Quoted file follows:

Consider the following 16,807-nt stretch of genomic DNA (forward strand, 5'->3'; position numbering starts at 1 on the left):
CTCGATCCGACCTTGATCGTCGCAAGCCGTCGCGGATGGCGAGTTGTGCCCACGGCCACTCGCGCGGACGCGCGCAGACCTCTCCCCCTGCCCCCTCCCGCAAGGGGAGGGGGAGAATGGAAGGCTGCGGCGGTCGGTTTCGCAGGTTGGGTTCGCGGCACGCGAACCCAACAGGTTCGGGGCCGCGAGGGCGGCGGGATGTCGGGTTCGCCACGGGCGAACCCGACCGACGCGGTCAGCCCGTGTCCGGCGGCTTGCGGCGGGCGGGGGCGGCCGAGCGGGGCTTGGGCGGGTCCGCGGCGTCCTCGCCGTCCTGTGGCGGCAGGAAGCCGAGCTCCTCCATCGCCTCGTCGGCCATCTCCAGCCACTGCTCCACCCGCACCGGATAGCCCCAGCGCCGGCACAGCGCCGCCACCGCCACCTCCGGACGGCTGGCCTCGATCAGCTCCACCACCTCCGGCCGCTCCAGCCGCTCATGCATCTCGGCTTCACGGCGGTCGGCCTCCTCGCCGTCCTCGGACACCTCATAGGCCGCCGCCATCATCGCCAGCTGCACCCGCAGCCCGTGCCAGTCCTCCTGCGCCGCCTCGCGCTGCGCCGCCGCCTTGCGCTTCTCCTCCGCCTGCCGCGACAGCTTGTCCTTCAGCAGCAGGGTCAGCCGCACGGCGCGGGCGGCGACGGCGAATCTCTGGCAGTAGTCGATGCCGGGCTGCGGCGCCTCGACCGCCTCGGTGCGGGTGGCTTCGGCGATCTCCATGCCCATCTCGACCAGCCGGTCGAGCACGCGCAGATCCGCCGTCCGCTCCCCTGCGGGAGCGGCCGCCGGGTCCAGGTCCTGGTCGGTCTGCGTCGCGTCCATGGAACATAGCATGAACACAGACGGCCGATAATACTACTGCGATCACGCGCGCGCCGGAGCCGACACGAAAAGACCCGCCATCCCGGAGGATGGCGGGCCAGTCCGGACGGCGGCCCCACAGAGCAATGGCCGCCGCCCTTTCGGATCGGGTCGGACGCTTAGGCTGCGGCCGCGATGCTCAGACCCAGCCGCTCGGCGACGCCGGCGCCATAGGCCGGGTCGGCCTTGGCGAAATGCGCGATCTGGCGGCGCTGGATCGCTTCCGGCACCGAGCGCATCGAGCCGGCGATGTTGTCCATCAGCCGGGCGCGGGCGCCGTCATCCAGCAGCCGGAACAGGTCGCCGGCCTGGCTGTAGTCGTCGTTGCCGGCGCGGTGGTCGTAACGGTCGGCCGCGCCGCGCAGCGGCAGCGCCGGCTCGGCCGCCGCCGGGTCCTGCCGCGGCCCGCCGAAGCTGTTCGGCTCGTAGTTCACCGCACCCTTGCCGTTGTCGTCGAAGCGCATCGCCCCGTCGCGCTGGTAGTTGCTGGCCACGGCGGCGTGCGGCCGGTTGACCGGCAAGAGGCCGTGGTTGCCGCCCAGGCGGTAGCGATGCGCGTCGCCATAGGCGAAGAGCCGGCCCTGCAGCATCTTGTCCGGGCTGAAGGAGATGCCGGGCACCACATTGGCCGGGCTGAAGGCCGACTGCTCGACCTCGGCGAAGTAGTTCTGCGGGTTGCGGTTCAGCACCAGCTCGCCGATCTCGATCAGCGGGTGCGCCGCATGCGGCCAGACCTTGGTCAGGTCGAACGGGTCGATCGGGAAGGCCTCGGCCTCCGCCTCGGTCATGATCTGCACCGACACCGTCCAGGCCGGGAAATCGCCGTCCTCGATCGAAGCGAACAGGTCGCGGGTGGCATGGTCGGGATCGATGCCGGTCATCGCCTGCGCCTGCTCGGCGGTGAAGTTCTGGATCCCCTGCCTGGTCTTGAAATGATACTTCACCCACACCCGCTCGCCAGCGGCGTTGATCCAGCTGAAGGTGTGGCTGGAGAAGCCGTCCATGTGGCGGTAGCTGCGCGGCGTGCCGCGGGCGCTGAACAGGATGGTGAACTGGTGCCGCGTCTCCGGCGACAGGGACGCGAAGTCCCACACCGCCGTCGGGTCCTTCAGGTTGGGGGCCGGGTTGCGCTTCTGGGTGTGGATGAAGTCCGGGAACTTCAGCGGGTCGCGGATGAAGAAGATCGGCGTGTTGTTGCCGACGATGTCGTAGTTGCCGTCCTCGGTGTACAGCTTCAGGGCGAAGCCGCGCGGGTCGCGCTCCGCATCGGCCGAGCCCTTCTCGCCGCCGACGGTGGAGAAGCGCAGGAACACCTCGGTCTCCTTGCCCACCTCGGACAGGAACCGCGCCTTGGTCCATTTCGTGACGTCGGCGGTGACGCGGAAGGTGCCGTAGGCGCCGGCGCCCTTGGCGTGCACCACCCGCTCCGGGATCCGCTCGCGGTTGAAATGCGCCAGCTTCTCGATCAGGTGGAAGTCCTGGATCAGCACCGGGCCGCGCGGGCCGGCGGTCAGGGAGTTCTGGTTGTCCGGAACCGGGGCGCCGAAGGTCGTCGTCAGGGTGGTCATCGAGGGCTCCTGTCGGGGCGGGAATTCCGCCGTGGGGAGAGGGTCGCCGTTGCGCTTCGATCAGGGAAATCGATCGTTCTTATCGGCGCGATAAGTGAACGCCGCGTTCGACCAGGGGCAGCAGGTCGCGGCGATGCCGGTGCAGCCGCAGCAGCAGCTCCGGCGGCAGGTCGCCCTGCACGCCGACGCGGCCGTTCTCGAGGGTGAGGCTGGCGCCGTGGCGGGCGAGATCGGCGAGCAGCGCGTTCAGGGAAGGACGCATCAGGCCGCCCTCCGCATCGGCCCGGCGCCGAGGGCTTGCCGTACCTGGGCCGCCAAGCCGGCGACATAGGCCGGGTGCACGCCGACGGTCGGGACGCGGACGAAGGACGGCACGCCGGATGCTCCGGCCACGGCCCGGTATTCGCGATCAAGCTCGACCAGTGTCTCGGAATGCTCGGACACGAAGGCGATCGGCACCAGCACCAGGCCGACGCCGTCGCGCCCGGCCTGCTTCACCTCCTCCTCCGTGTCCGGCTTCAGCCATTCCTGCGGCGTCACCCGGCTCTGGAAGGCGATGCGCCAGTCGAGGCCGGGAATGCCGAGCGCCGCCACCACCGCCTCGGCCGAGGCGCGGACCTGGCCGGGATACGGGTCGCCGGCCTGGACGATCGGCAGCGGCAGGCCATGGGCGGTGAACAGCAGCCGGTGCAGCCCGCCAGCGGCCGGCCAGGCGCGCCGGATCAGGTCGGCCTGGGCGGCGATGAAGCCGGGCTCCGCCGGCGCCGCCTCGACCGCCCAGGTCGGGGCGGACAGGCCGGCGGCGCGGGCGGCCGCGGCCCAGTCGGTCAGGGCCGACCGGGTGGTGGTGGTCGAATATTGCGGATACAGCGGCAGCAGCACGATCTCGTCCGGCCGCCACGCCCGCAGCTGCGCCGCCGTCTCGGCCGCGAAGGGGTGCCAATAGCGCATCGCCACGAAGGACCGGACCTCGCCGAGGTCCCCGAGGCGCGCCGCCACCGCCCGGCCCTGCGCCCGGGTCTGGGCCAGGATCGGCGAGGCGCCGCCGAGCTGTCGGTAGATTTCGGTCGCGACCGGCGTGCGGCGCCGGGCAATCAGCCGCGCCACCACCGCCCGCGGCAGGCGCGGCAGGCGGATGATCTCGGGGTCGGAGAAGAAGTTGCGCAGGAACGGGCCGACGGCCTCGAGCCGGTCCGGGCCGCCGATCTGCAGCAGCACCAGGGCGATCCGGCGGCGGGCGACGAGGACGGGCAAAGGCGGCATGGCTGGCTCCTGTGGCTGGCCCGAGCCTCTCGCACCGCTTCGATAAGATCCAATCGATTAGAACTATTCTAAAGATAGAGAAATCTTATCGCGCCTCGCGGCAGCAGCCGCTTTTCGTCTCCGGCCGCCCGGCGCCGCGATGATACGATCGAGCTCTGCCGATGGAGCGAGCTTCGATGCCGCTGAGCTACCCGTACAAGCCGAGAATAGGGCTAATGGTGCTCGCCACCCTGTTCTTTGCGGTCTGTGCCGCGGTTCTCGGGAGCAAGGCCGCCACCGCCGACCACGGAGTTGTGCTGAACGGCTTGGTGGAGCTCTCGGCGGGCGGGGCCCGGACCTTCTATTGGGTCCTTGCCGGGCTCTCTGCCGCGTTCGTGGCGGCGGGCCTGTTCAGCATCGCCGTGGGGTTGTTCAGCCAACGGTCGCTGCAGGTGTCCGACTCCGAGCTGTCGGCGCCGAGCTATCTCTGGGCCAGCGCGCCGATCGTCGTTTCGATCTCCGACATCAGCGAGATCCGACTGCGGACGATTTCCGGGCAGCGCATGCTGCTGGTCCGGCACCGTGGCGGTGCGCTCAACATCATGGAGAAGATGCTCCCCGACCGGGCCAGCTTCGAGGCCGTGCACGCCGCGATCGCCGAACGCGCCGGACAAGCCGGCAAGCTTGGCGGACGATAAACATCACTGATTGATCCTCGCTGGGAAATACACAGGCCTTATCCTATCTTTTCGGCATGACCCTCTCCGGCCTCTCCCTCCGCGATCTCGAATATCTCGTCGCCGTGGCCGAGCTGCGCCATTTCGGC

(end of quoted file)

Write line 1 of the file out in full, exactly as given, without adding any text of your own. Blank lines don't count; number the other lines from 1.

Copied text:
Consider the following 16,807-nt stretch of genomic DNA (forward strand, 5'->3'; position numbering starts at 1 on the left):